The next morning, after very little sleep, I rented a car for the other reason I came. I wanted to drive out to the cemetery where my parents are buried. My father died in 1992, three months before Camden Yards opened; my mother died five years later. I hadn't been to their graves in more than a decade.
It was beautiful when I got there, sunny, a slight breeze, a silence broken only by the chirping of birds. I stood there a while, lost in thought, staring at the side-by-side headstones. My eyes were drawn to the dashes that separated their years of birth and death. After my mother-in-law died last year, and we attended a small service at her gravesite on Long Island, the rabbi encouraged us to focus always on the dash between the dates, because that's what represents the lives people led. It was a lovely thought, and it stayed with me. In my parents' dashes, I saw lots of the usual stuff, good times and bad, but also the joy they derived from all those Orioles games with my mother keeping score.
On the way back downtown, I drove by the block in Mount Washington, where I grew up in an attached house alongside the woods where we built tree forts as kids. The woods have long been replaced by new homes, but not the metal fence that ran along the north side of our lawn. It was still there, bashed and bent from the time my grandfather plowed into it with his brand new Buick sometime in the early 1950s. Standing on the sidewalk, I chatted with a young couple living in a house a few doors up from mine. I told them about my grandfather, and they laughed, a neighborhood mystery solved.
I was back at the hotel by noon, with arrangements to spend the rest of the day with my best friend from high school (City) and college, Steve Polakoff, who had joined me for the Friday night game. He picked me up and drove us out to his club for lunch. After college, Steve and I went our separate ways. He was off to optometry school in Chicago, as I threw myself into newspapering. We had stayed in sporadic contact during the years, but rarely saw each other. The weekend gave us time to fill in lots of blanks.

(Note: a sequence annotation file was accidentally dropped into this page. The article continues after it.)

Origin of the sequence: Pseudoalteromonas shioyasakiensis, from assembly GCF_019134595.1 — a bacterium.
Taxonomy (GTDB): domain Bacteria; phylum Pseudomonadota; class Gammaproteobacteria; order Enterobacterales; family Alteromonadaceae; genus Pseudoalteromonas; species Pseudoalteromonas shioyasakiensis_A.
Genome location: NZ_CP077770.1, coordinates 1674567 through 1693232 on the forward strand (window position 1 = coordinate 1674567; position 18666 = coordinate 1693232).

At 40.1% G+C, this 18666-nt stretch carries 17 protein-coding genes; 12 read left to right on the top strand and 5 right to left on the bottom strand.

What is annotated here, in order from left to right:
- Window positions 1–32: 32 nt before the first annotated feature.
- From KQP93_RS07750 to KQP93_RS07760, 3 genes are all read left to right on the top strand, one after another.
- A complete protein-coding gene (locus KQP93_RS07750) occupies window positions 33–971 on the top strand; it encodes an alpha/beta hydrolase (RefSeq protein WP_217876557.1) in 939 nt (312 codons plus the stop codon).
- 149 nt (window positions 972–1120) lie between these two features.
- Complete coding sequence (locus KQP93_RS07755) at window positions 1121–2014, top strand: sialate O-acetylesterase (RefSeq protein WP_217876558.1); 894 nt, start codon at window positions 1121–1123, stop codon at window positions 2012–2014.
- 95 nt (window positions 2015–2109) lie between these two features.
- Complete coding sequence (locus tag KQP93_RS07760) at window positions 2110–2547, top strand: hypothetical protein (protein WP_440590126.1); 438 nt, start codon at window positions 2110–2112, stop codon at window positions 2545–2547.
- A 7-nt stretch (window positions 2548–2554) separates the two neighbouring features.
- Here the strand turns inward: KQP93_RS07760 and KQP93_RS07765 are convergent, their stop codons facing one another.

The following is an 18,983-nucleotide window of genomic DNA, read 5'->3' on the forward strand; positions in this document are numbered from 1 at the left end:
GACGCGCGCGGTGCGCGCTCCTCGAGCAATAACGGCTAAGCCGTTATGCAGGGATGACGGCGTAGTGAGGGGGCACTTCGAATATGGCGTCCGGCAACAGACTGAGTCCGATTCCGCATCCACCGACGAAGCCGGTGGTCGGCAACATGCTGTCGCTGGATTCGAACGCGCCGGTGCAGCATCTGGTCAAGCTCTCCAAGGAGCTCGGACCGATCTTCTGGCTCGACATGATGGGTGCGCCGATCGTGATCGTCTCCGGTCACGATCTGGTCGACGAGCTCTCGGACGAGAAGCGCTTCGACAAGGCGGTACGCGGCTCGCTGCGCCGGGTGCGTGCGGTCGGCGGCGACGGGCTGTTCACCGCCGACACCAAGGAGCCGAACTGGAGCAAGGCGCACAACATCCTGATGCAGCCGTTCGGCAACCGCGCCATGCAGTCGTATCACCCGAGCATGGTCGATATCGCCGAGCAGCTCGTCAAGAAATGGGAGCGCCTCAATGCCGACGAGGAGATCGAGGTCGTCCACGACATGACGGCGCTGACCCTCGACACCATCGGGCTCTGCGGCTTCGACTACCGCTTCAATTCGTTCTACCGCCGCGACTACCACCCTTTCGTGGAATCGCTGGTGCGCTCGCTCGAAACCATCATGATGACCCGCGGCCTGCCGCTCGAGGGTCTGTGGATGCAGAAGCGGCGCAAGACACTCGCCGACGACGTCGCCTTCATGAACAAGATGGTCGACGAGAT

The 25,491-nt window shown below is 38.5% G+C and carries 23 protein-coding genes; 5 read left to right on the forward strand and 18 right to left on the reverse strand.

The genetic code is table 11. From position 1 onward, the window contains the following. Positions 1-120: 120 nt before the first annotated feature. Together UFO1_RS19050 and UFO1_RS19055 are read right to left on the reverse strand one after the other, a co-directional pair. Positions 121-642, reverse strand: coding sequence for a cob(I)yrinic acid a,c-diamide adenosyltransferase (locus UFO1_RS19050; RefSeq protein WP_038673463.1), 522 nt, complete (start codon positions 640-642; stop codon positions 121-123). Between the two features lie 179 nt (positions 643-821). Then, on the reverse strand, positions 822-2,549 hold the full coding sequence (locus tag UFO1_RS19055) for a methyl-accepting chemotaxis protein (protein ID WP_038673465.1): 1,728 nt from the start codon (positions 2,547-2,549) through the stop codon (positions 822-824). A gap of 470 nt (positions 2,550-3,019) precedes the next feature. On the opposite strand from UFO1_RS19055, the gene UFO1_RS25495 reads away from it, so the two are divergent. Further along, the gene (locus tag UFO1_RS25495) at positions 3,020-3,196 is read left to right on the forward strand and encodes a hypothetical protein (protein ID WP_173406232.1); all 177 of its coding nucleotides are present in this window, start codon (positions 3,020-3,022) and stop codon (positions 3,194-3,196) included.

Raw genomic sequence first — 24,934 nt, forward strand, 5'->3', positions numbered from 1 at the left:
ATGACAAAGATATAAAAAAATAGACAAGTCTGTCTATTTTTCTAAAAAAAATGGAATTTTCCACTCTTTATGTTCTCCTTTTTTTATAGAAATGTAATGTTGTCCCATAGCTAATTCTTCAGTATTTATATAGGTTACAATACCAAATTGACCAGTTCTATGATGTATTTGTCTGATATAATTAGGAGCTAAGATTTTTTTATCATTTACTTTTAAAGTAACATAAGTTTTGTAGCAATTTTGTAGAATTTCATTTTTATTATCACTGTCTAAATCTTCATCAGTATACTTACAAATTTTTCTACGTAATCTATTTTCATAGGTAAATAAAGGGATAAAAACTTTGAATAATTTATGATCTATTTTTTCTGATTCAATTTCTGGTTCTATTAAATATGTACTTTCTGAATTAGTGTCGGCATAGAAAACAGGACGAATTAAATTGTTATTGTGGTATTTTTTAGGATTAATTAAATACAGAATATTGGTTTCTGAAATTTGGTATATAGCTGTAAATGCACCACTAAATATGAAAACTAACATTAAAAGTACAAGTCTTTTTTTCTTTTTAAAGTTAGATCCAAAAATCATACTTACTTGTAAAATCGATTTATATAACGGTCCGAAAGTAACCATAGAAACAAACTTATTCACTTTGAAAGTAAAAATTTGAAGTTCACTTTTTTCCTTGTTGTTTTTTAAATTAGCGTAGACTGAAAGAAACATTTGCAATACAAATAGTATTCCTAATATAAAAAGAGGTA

After lunch, he treated me to a driving tour of the city, parts of which I had not seen in decades, other parts I had never seen. As we headed toward downtown along Westside streets, I was dismayed at the condition of so many homes where middle- and working-class families once lived. In some blocks, one house after another appeared crumbling under its own weight, most of them boarded-up and vacant.
But the opposite was true in neighborhoods he showed me east of downtown, including Fells Point and Canton, which I knew of, and Brewers Hill, which I didn't. I was impressed by the number of bars, restaurants and people just hanging out. Lots of them wore Orioles caps and T-shirts.
Jim joined me for that night's game, and we talked so much that we didn't seem to concentrate until Davis smacked the game-winner, and the place went crazy again. This time, I only lasted about a half-hour at Dempsey's. I was exhausted.
Early Sunday morning, I bought a coffee and a newspaper and returned to my hotel room to read and think. I was struck by how much Baltimore had changed over the years, especially downtown. When I was a kid, the area where Camden Yards stands looked like a bombed-out World War II landscape. Now, it's the maypole for a vibrant and expanding city center. That's old news to locals. But it felt new to me. I wondered what my parents would have thought.
Another surprise: the O's provided a guest pass to visit the press box and have lunch in the lounge, a luxury place compared with the postage stamp sized eating space for reporters in old Memorial Stadium. I was introduced around -- to Dan Connolly of The Baltimore Sun, Roch Kubatko and Steve Melewski of MASN, Rich Dubroff of Comcast SportsNet and Stan "The Fan" Charles, founder and publisher of PressBox. I was humbled when a few of them said they remembered my byline.
During the game, I sat by myself but near a group who had driven down from New York, because they said it was less expensive and less hassle to visit Camden Yards than new Yankee Stadium. They were Yankee fans, which made me feel even better as I rose to cheer for every Oriole hit and run.
By late in the game, when the score reached 16-2, I figured victory was safe, and I headed out to look for a cab back to the airport. Walking along the perimeter of the stadium, I could still hear the cheers.
I began to think how lucky I was to have had such a magical weekend -- an Orioles Magic-al weekend -- that let me reconnect with so many things that meant so much to me, no matter how distant they had become in time and place. It felt good to go home again. Important, too.
Someday, it'll all be part of my dash.